Robert Ingersoll produced the following Christmas list over one hundred years ago…………

If I had the power to produce exactly what I want for next Christmas, I would have all the kings and emperors resign and allow the people to govern themselves.

I would have all the nobility crop their titles and give their lands back to the people. I would have the Pope throw away his tiara, take off his sacred vestments, and admit that he is not acting for God—is not infallible—but is just an ordinary Italian. I would have all the cardinals, archbishops, bishops, priests and clergymen admit that they know nothing about theology, nothing about hell or heaven, nothing about the destiny of the human race, nothing about devils or ghosts, gods or angels. I would have them tell all their “flocks” to think for themselves, to be manly men and womanly women, and to do all in their power to increase the sum of human happiness.

I would have all the professors in colleges, all the teachers in schools of every kind, including those in Sunday schools, agree that they would teach only what they know, that they would not palm off guesses as demonstrated truths.

I would like to see all the politicians changed to statesmen,—to men who long to make their country great and free,—to men who care more for public good than private gain—men who long to be of use.

I would like to see all the editors of papers and magazines agree to print the truth and nothing but the truth, to avoid all slander and misrepresentation, and to let the private affairs of the people alone.

I would like to see drunkenness and prohibition both abolished.

I would like to see corporal punishment done away with in every home, in every school, in every asylum, reformatory, and prison. Cruelty hardens and degrades, kindness reforms and ennobles.

I would like to see the millionaires unite and form a trust for the public good.

I would like to see a fair division of profits between capital and labor, so that the toiler could save enough to mingle a little June with the December of his life.

I would like to see an international court established in which to settle disputes between nations, so that armies could be disbanded and the great navies allowed to rust and rot in perfect peace.

I would like to see the whole world free—free from injustice—free from superstition.

This will do for next Christmas. The following Christmas, I may want more.

The Arena, Boston, December 1897.

Reasonably Yours!

Recently I was asked 2 questions on my Facebook page.

1. Why I am “evangelistic” with respect to atheism?

2. What are the ramifications of believing in Christ if he doesn’t exist? Or if he does exist?

Both are good questions and I’ll try to answer them in this post.

Why I am “evangelistic” about atheism?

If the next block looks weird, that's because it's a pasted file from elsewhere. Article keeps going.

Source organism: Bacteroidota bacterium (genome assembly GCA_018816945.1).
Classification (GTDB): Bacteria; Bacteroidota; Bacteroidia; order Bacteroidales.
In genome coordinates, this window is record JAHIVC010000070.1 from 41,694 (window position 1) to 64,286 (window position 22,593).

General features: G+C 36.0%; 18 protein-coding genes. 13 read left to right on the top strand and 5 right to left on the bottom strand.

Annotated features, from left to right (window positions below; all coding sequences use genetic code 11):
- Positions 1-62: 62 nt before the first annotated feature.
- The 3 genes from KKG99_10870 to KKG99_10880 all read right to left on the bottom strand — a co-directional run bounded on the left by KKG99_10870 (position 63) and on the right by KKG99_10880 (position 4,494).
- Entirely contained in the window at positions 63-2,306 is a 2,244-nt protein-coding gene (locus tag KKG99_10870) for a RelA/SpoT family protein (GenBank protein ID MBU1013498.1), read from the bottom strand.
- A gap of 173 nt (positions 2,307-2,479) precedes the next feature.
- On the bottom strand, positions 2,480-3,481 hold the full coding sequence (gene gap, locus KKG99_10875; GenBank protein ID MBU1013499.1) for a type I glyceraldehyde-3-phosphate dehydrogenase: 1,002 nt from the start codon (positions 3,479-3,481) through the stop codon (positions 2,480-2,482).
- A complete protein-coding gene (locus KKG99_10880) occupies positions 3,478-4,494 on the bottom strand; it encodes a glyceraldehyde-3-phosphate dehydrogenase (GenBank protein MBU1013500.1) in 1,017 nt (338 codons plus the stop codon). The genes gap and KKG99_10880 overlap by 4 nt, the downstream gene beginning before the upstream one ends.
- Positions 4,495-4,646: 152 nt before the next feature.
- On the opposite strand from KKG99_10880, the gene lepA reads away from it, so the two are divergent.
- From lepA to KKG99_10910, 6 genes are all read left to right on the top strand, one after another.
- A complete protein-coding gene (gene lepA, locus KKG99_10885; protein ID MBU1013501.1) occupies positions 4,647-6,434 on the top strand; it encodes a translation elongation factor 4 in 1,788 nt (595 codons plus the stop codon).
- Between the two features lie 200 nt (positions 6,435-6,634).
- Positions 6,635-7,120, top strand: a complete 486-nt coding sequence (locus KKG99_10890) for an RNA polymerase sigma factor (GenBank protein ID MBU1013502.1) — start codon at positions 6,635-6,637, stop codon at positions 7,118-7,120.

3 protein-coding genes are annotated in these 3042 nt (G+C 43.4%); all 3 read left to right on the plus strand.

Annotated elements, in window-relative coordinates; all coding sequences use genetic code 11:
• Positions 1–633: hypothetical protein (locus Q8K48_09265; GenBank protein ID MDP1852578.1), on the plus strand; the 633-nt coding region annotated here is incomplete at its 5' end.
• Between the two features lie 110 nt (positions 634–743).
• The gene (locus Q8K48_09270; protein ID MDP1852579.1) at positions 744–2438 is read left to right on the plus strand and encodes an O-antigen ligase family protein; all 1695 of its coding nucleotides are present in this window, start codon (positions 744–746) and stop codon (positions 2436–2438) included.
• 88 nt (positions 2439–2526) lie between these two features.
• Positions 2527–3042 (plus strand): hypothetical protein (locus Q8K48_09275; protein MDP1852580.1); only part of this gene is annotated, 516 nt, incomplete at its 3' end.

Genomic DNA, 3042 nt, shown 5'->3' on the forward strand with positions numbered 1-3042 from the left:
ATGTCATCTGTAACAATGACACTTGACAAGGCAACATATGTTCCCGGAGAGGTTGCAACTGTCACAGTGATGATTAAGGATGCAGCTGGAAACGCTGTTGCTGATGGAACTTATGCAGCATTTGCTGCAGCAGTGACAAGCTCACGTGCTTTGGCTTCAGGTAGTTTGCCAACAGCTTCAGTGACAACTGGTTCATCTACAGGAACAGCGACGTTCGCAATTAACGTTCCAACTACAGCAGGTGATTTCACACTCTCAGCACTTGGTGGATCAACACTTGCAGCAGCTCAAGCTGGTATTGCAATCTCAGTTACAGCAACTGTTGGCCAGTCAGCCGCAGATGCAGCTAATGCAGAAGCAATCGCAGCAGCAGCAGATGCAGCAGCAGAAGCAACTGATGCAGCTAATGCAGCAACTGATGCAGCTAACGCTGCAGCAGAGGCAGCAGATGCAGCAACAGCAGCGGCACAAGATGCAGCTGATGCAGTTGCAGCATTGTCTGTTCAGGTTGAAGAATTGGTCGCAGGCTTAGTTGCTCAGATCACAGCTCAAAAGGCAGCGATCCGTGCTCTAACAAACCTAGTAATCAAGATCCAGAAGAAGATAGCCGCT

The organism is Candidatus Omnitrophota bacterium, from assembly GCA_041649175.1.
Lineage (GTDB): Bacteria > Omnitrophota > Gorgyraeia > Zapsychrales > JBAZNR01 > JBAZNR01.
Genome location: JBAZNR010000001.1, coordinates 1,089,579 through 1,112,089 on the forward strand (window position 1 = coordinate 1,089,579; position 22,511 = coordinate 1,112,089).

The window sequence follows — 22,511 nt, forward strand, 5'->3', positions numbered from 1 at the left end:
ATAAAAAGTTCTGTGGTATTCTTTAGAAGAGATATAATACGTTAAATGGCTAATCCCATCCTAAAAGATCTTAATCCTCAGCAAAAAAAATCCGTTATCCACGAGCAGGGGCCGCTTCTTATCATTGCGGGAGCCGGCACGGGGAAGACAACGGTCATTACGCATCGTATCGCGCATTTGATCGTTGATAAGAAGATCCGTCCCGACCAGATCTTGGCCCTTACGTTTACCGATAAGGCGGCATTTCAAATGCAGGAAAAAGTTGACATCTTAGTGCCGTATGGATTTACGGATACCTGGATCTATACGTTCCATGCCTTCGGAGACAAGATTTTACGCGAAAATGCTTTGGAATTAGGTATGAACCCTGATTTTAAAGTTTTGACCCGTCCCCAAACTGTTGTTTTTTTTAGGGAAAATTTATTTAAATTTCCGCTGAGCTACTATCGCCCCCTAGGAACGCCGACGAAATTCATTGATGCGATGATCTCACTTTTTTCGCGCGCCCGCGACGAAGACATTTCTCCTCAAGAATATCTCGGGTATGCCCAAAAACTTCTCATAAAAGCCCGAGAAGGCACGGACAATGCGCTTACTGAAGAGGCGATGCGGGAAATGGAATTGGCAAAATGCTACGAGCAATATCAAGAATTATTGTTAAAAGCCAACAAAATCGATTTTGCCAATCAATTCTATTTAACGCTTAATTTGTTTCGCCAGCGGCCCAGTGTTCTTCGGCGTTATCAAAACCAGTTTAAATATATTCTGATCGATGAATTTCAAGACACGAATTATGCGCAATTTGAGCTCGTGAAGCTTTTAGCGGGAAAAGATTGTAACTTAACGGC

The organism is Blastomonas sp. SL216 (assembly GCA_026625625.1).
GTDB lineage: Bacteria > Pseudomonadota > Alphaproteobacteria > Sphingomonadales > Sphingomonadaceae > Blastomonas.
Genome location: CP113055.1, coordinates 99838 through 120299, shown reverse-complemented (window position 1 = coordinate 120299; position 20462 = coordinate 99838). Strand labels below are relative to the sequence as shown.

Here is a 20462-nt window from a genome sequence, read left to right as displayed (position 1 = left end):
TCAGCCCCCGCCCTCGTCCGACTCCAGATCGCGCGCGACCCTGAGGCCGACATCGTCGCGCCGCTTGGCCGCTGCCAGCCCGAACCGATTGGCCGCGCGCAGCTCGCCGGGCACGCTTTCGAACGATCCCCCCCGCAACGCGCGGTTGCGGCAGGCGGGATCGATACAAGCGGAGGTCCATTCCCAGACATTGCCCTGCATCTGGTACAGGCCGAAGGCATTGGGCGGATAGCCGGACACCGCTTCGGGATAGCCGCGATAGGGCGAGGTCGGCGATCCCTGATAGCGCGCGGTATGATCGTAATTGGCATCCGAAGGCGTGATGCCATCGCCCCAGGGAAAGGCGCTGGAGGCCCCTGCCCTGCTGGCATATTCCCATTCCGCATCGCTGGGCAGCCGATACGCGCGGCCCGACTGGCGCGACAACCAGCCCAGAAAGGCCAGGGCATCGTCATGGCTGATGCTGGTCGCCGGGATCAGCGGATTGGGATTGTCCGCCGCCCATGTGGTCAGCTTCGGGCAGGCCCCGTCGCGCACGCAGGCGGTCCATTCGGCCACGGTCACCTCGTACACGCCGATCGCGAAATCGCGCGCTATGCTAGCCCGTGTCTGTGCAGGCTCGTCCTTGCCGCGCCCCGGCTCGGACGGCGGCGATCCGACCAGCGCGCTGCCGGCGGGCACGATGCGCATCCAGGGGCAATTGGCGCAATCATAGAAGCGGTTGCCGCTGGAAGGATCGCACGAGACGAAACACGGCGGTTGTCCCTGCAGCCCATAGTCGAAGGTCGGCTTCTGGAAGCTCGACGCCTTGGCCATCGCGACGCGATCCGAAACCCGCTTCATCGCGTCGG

Well, why are Christians evangelistic about their beliefs? Anyone who has a Facebook page and has Christian friends are bombarded daily with Christian wall posts, bible verses, thoughts of the day, prayer requests, bible study links, etc. I’m just a drop in the bucket compared to all of them. Why do they feel the need to do this? I suspect there are 2 major reasons:

1. It is so part of their life that they don’t even realize there is a whole non-Christian world out there.

2. It is done on purpose as a witness.

My atheist posts are obviously on purpose.

  • I do it for balance.
  • I do it because I care about truth.
  • I do it because I believe it’s about time we move out of the dark ages and into the realm of reality and rationalism.
  • I do it so people can see that you can be an atheist and not go out and rape, pillage and murder. (Christianity and god are not the basis for morality – far from it!)
  • I do it show that there is morality and life outside of religion.
  • I do it to make people think.
  • I do it because I believe religion imposes a system of bondage on it’s believers, where thought crimes are punishable and every thought must be held captive to Christ (2 Cor 10:5).
  • I do it because I believe the scientific method is the best way to determine reality. Belief in an invisible spiritual world, without empirical evidence, is just wishful thinking.
  • And, yes, I do it with the hopes that someone might see that worshipping an invisible sky god is really no different than worshipping Thor or Zeus or pink unicorns for that matter.

I’m really not trying to be condescending. I don’t think Christians or other religious people are stupid – wrong but, for the most part, not stupid. However, I am well aware that most Christians will piously look at me as ill-guided and foolish. After all, scripture does say the “the wisdom of this world is foolishness before God” (I Cor 3:19). I may not think of Christians as foolish, in that I have a good understanding of where they are coming from and the hold religion has on them; however, I’m pretty sure that they think me foolish. (At least if they read and believe their bibles.)